Debbie Bertlin is running for Mercer Island City Council Position No. 7. Photo courtesy of Debbie Bertlin

Debbie Bertlin is running for Mercer Island City Council Position No. 7. Photo courtesy of Debbie Bertlin

Three candidates aim to fill an open seat in the Mercer Island City Council

Debbie Bertlin, Robin Russell and Jake Jacobson compete for Position No. 7.

Mercer Island City Council candidates competing for position 7 are Debbie Bertlin, Robin Russell and Jake Jacobson. Bertlin is the current mayor of Mercer Island, as well as the incumbent office holder for position 7.

Biographies of each candidate:

Debbie Bertlin: I am part of a multi-generational Island family. I grew up on Mercer Island and am now raising my family here. I completed undergraduate and graduate degrees at Stanford University. My career spans four continents with Oracle and Microsoft, focusing on strategy and business development.

My service to Islanders includes as former chair of the Open Space Conservancy, board member of MIPA, EDS and member of the PTA. I have served on the city council for 7 years including as liaison to the parks, planning and utility boards.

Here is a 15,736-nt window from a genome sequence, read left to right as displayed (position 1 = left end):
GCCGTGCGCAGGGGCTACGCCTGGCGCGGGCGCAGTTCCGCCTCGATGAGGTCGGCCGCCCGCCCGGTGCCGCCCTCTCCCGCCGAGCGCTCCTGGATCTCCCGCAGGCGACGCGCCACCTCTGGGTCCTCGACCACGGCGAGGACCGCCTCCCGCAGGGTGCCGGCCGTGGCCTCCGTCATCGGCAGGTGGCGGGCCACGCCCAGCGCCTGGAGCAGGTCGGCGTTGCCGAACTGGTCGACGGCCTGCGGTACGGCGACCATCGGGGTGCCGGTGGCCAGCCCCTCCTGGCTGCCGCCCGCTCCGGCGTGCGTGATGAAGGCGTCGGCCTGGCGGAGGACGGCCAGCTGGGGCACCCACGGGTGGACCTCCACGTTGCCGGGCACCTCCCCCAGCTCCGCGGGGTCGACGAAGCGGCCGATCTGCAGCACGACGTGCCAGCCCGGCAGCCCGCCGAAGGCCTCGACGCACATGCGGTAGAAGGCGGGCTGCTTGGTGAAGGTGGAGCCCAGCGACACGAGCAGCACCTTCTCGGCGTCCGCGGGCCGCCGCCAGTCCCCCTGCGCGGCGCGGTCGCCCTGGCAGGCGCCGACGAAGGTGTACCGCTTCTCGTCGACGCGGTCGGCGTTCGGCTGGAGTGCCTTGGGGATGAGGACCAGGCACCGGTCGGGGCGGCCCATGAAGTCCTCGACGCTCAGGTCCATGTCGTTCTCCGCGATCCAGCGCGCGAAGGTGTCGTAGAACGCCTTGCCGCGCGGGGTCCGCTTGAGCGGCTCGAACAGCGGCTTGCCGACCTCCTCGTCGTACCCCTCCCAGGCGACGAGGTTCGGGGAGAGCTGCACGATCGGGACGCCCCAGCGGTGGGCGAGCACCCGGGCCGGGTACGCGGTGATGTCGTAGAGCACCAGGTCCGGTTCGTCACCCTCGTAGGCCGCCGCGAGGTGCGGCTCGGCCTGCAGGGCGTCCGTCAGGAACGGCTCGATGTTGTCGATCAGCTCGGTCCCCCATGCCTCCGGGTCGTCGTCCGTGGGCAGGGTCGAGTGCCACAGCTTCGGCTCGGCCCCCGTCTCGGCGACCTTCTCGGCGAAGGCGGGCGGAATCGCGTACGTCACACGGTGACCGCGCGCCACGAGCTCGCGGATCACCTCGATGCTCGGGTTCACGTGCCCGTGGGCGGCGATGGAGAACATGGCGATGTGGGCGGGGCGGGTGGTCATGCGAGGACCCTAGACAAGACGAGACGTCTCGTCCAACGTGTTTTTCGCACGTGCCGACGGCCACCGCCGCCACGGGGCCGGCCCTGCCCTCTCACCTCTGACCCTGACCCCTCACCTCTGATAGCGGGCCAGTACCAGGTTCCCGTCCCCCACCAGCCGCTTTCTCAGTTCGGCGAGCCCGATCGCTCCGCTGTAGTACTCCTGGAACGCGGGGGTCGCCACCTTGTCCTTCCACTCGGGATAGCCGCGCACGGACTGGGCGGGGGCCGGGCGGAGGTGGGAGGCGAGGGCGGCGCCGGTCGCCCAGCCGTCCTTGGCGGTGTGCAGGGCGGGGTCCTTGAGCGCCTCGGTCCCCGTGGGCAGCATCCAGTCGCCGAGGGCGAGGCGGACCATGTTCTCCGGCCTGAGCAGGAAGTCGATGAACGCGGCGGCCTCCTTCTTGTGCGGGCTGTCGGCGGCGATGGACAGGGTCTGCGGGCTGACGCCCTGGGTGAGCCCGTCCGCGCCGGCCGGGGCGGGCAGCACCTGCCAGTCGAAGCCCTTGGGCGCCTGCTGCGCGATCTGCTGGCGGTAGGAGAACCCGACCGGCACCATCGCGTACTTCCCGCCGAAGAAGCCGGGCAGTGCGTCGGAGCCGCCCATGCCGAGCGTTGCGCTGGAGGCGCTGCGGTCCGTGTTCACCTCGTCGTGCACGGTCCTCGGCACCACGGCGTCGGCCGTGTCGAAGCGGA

Robin Russell: I moved from Seattle to Mercer Island to be closer to my father-Richard Russell who happily lives in Aljoya. Am retired from a 35-year career in banking; senior officer in trust and investment management. My number-one goal in my career was to exceed my clients’ expectations. I earned their trust, and my fiduciary duty was my guiding principal. Along with a successful career I have volunteered for many organizations that focus on our youth, health, environment, education and financial planning. As president of the Estate Planning Council of Seattle I helped guide the organization to a new level of outreach and organizational focus. As a two-term board member of Western Washington University Foundation I worked with the university president to help expand educational opportunities for students. The Children’s Hospital advisory board was a wonderful organization to be involved with, especially because many of my 11 nieces and nephews have gone there.